- Supreme Court rules
September 10, 2015 By Patrick J. Kamara, Hassan G. Koroma & Hawa Amara
It took the Supreme Court of Sierra Leone nearly five months to decide the unprecedented constitutional matter of whether a president can unilaterally sack his vice, instead of going through Parliament as stipulated by the 1991 Constitution.
Former Vice President Alhaji Samuel Sam-Sumana had filed a motion in the court challenging his sacking by President Koroma, who appointed Ambassador Victor Bockarie Foh as his replacement.
Attorney-General Franklyn Bai Kargbo and Mr. Foh were the first and second defendants, respectively.
All five judges of the apex court took almost six hours to hand down the judgment, which many describe as historic, in favour of President Koroma, that the constitution grants him “supreme executive authority” to relieve his former principal assistance from office.
The erstwhile vice president was removed from his office on 17 March this year after he was expelled by the ruling All People’s Congress on 6 March on allegations of fomenting violence in his home district of Kono, deceitfulness and other anti-party activities, by the National Advisory Council (NAC) of the APC. He appealed the decision but majority of the party’s delegates upheld the NAC decision at an extraordinary meeting.
Alhaji Sam-Sumana’s lawyers filed an originating notice of motion in the Supreme Court on 20 March, 2015 seeking an interpretation of whether the President can “relieve the Vice President of his office and duties” other than by ways prescribed by sections 50 and 51 of the 1991 Constitution of Sierra Leone. They also prayed that the court interprets whether the president, by way of his “supreme executive authority” can unilaterally sack his vice president.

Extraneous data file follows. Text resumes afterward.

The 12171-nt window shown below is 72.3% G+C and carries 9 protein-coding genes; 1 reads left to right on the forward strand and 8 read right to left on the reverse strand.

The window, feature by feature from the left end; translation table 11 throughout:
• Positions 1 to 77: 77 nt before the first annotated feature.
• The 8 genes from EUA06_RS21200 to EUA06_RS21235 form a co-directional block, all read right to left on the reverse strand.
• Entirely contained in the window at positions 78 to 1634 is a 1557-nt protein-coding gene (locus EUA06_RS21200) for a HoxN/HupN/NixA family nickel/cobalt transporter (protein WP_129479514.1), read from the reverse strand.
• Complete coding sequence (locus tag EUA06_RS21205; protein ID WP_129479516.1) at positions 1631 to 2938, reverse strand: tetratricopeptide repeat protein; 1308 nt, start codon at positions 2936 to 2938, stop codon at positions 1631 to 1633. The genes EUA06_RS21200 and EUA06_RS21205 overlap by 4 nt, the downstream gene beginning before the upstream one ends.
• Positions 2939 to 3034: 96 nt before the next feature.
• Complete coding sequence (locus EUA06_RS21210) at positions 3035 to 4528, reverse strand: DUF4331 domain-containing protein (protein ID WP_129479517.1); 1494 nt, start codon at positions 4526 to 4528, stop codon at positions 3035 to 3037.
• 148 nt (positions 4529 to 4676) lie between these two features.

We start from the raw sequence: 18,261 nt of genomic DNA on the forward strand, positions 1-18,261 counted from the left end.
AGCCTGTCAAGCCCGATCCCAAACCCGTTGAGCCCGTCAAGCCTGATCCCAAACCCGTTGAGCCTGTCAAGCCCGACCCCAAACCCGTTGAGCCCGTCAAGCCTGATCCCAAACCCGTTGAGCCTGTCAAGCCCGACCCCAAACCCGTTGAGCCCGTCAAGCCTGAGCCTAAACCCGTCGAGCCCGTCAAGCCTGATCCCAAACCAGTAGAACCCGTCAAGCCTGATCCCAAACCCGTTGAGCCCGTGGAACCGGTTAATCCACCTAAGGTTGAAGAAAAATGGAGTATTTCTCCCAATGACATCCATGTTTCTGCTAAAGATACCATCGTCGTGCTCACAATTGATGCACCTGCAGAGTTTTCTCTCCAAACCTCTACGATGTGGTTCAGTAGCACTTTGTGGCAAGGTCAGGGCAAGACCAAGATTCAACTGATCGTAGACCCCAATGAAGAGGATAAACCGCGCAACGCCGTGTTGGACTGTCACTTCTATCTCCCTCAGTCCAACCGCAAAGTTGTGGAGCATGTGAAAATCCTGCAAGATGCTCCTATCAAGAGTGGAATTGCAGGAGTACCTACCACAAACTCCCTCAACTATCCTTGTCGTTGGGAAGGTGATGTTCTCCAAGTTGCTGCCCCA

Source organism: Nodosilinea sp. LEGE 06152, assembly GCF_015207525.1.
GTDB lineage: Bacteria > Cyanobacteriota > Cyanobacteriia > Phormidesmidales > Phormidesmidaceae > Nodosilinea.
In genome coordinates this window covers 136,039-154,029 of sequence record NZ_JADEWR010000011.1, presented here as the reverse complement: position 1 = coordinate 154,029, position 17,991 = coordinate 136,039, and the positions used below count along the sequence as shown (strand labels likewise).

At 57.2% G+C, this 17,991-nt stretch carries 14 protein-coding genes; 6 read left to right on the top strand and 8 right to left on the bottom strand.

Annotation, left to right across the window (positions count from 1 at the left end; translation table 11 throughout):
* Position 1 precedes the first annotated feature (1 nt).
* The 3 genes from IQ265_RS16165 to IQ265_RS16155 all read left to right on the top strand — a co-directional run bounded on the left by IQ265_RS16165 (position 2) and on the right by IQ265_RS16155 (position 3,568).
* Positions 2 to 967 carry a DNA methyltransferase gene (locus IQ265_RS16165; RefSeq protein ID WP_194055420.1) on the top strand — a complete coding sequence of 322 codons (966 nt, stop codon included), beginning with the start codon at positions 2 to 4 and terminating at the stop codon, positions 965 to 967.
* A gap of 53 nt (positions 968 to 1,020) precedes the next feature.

In answering those two questions, acting Chief Justice, Valesius Thomas, in his ruling told the crowded court that President Koroma lacked the power under sections 50 and 51 of the 1991 Constitution to remove Alhaji Sam-Sumana as the plaintiff had not breached any of the conditions set out in the said sections, adding that the same provisions applied to both the president and his vice.
But he noted that in determining whether the “supreme executive power” of the president includes relieving his vice from office, the court had to establish and examine the provisions set under section 53 of the Constitution, which gives the president “supreme executive power” to exercise his duties.
He opined that the country’s constitution distinguishes the three organs of government, with each organ independent of the other. He said the president is the head of the executive branch of the government and that he has powers vested in him as the guardian of the Constitution and head of the executive to sack any of his subordinates.
Justice Thomas maintained that although the president and his vice were elected into office on the same ticket, the president can choose to remove his vice if the latter fails to meet any of the requirements prescribed under section 41 of the Constitution, as all the provisions in that section are continuous requirement to hold the Office of President and Vice President.